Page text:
This part continues the analysis of the second part of “The Dawn of Man” in the movie 2001: A Space Odyssey by Stanley Kubrick. It covers all scenes and sequences that take place on the space station Dr. Floyd was flying to during the space waltz sequence (and which was discussed in the last part). Besides a visual analysis this part will also mark the first one that will take a look at the dialogue spoken by the characters.

(Note: All images are copyright Metro Goldwyn Mayer (MGM) and used solely for the purpose of analyzing 2001.)

After the space waltz sequence finishes with a close-up/fly-by of the exterior of the rotating station, Kubrick cuts right to the arrival of Dr. Floyd at the “reception” of the station.


It is interesting to note that Stanley Kubrick “rotates” Dr. Floyd into this shot and therefore connects the beginning of this sequence with the end of the last one, the Space Waltz. Moreover this moment is also the first one in the movie in which the characters talk. Compared to the images and “wonders” we have seen up to this point the first sentences are more than normal, perhaps even boring: “Here you are, sir. Main level, please. -Right. See you on the way back. -Bye. -Bye.” This and the following dialogues seemingly emphasize that space flight and space stations in the movie are a normal thing. There is no reason for them to talk about the beauty of space. On the other hand, they exchange many lines in which they mostly talk unemotionally in banalities and platitudes (and therefore about nothing) as in this example: “Did you have a pleasant flight, sir? -Yes, very nice, thanks.” It is interesting to note that this question is asked two times. As a result we can say that the dialogue on the one hand increases the contrast between the outer world and the reactions toward it and on the other show us that humans in a way don’t have to tell each other something of importance.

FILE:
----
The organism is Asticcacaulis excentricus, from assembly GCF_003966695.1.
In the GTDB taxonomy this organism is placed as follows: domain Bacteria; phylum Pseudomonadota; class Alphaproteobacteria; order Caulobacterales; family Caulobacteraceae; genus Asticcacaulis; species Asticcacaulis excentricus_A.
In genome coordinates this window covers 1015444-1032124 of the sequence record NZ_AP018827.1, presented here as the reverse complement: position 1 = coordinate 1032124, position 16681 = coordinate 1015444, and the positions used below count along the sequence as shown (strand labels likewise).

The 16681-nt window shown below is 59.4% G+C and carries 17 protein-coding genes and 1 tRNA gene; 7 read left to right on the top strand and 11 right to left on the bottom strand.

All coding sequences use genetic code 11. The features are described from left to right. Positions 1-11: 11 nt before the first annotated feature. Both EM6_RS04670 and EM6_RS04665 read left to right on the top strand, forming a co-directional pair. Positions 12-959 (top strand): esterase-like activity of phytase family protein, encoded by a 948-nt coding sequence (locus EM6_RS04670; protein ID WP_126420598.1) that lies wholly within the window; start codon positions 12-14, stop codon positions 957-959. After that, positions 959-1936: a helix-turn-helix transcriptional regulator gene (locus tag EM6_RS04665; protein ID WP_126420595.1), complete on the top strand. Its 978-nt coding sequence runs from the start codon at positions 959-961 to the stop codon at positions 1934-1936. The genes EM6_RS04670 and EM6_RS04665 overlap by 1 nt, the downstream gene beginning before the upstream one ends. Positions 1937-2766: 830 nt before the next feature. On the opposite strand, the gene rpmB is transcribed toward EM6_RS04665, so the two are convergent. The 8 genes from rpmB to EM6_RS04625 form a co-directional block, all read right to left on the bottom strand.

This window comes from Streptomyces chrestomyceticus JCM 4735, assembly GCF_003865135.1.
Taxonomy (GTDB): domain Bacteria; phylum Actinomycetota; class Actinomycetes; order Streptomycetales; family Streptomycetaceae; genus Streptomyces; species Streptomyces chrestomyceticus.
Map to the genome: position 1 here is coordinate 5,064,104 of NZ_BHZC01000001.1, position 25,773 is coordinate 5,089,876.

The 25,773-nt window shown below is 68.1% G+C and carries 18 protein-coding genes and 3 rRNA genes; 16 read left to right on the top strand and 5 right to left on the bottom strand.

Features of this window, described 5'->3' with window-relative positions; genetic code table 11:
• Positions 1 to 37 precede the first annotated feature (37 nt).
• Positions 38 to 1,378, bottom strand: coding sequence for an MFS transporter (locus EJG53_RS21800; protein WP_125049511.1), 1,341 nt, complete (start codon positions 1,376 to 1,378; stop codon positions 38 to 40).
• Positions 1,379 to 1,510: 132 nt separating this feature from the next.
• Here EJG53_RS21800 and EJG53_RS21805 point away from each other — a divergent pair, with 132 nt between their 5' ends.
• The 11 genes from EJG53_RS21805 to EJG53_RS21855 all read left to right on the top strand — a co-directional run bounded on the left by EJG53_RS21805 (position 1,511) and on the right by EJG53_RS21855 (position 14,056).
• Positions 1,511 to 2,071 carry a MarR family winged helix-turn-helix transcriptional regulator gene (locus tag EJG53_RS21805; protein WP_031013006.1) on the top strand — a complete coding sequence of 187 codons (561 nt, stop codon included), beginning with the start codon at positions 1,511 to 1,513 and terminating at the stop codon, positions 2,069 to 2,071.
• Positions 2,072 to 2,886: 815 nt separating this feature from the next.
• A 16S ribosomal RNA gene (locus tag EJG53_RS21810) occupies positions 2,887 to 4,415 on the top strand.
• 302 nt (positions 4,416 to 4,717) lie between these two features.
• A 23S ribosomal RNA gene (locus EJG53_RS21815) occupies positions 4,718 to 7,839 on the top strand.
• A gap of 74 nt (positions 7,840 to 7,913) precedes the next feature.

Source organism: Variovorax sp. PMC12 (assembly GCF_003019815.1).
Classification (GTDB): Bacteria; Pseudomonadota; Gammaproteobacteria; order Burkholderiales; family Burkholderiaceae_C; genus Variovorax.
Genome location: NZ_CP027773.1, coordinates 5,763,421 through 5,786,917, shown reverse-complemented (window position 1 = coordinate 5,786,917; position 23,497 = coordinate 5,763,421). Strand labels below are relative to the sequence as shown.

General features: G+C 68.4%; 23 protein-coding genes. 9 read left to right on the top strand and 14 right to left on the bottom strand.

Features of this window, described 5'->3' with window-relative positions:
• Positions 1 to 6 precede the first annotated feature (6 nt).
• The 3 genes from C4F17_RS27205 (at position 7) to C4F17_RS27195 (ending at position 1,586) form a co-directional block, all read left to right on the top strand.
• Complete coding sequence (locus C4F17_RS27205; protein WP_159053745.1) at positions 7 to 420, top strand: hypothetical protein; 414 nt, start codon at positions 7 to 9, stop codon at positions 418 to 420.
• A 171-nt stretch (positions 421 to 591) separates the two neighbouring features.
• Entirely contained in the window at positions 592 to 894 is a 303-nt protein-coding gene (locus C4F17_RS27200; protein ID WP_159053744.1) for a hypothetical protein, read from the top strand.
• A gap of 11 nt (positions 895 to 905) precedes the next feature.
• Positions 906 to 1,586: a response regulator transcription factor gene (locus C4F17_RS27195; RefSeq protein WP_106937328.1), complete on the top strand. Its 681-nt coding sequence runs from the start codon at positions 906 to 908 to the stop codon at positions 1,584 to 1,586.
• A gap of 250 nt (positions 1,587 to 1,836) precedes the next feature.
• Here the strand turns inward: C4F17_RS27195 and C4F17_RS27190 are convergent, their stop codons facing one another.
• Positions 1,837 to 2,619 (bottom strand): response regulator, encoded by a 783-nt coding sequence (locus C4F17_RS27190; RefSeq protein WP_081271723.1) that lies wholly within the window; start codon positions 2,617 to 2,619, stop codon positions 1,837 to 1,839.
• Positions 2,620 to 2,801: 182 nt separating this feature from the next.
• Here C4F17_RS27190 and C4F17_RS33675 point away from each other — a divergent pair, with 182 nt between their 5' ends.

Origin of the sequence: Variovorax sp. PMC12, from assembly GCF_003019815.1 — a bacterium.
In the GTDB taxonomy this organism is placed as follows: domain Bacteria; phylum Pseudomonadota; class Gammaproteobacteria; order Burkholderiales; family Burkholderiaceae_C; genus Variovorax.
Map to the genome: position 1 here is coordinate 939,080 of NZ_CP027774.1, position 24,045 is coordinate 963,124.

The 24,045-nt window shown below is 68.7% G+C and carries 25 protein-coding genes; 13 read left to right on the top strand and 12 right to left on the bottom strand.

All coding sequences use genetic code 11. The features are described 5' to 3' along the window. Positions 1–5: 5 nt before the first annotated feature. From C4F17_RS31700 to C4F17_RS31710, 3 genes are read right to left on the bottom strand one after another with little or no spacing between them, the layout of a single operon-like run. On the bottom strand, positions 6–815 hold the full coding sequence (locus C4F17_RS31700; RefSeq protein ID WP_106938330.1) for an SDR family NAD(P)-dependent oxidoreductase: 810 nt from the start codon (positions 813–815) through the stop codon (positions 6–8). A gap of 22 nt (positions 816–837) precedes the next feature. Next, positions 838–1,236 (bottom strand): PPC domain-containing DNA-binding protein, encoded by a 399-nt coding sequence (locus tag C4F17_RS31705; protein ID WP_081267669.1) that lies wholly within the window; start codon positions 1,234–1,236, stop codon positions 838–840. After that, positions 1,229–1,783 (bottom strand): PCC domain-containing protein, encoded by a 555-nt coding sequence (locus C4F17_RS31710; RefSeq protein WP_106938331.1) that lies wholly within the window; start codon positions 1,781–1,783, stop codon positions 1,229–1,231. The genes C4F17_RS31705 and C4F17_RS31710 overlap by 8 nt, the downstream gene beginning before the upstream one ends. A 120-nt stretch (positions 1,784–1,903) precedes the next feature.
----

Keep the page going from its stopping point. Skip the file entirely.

This moment is rather important for two reasons. Firstly, Kubrick manages to introduce us formally with Dr. Floyd; his name, nationality and his goal, the moon. Secondly we get a short glimpse of how the humans react to machines: they treat them like humans, at least when they seem human. After the identification process is finished, Dr. Floyd thanks a machine, or to be more precise, a machine that shows a video recording of a woman. In a way we could say that this is a glimpse of things to come with HAL, a machine that doesn’t look human at all, yet being closer to it than this recording. Even more; it is possible to assume that humans treat other humans like machines or vice versa. Therefore we can say that there are no true connections between humans (as emotional for example).